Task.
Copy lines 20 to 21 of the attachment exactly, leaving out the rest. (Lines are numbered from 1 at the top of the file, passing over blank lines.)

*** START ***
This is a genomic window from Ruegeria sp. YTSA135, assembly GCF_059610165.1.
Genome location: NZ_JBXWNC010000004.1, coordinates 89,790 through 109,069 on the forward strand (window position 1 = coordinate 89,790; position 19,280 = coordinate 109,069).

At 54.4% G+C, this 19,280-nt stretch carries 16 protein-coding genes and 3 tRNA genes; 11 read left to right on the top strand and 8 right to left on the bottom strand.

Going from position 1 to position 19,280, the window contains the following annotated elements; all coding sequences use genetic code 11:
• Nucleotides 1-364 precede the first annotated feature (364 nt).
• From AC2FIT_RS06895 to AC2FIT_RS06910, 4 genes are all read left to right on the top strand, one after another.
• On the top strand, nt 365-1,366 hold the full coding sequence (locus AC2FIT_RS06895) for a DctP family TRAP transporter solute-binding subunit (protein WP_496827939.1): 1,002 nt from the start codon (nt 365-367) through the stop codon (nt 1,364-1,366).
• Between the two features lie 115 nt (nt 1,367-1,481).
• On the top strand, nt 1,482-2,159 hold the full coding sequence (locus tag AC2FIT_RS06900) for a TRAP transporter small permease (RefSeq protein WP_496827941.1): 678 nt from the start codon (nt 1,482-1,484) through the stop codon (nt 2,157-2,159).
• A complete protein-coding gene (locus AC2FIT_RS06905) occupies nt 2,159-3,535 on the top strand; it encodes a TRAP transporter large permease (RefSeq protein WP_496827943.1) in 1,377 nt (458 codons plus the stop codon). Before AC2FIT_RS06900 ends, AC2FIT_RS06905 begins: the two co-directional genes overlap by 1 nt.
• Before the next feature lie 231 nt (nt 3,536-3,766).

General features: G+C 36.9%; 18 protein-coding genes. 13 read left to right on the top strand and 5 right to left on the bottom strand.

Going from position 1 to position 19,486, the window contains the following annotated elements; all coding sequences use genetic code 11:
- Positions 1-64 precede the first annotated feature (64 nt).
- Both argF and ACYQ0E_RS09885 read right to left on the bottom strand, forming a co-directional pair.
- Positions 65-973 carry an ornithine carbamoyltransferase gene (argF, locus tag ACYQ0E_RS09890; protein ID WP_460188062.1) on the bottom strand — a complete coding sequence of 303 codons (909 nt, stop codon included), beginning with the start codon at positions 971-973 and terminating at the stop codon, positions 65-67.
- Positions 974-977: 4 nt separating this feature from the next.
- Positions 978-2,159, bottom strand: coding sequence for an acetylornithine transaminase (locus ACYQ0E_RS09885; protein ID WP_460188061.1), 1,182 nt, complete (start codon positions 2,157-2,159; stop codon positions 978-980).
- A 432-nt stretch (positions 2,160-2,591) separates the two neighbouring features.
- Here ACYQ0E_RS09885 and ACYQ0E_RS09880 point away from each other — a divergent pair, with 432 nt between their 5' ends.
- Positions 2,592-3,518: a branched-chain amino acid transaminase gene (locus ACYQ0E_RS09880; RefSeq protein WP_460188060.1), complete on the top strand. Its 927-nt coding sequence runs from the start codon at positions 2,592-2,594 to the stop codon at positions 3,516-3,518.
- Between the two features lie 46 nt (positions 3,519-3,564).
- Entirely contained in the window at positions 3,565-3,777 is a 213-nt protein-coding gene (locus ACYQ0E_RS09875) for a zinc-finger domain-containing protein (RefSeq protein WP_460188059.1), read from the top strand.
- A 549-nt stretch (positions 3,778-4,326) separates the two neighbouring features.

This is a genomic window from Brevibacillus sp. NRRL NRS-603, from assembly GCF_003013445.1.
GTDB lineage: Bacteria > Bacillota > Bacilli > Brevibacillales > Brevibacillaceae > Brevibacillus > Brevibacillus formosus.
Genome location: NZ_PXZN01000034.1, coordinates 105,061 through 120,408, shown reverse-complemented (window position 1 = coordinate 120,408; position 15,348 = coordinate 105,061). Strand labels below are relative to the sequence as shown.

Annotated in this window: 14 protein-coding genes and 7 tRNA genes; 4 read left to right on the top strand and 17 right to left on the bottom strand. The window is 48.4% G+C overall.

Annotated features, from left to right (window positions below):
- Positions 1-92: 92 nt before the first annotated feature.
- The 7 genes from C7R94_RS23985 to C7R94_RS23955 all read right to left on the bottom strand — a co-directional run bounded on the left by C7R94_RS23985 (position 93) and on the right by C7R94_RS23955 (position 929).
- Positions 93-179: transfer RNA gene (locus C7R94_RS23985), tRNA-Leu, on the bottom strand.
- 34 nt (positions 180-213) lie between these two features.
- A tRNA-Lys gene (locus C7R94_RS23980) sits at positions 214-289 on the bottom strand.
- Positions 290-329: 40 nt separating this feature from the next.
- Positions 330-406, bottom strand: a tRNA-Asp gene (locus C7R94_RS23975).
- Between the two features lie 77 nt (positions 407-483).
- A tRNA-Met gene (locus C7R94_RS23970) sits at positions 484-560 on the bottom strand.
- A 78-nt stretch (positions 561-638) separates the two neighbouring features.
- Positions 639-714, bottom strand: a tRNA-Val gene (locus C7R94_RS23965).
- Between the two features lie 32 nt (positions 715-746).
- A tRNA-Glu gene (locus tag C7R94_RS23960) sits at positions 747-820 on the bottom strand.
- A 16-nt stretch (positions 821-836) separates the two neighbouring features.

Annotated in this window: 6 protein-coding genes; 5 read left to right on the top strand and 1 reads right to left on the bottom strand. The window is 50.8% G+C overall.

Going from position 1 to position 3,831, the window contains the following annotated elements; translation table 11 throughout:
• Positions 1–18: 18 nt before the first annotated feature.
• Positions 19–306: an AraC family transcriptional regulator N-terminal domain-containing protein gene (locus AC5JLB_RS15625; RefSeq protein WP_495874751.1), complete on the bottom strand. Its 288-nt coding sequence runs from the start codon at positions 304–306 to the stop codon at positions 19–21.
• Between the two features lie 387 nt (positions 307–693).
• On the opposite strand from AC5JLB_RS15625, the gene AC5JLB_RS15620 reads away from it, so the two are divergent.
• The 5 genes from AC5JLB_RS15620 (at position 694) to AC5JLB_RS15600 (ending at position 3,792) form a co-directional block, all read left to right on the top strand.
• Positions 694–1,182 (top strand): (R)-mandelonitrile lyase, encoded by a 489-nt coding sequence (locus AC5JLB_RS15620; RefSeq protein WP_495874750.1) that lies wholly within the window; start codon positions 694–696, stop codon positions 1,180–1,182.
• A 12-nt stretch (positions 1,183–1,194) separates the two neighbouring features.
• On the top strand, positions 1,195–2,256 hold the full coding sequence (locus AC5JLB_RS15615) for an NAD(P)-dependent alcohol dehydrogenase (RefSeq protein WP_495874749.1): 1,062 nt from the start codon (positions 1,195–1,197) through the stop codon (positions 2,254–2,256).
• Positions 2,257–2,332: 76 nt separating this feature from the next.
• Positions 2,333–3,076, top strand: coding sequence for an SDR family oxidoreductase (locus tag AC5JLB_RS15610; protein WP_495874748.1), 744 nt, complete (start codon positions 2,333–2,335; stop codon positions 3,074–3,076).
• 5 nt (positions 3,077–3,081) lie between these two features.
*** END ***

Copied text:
- Here ACYQ0E_RS09885 and ACYQ0E_RS09880 point away from each other — a divergent pair, with 432 nt between their 5' ends.
- Positions 2,592-3,518: a branched-chain amino acid transaminase gene (locus ACYQ0E_RS09880; RefSeq protein WP_460188060.1), complete on the top strand. Its 927-nt coding sequence runs from the start codon at positions 2,592-2,594 to the stop codon at positions 3,516-3,518.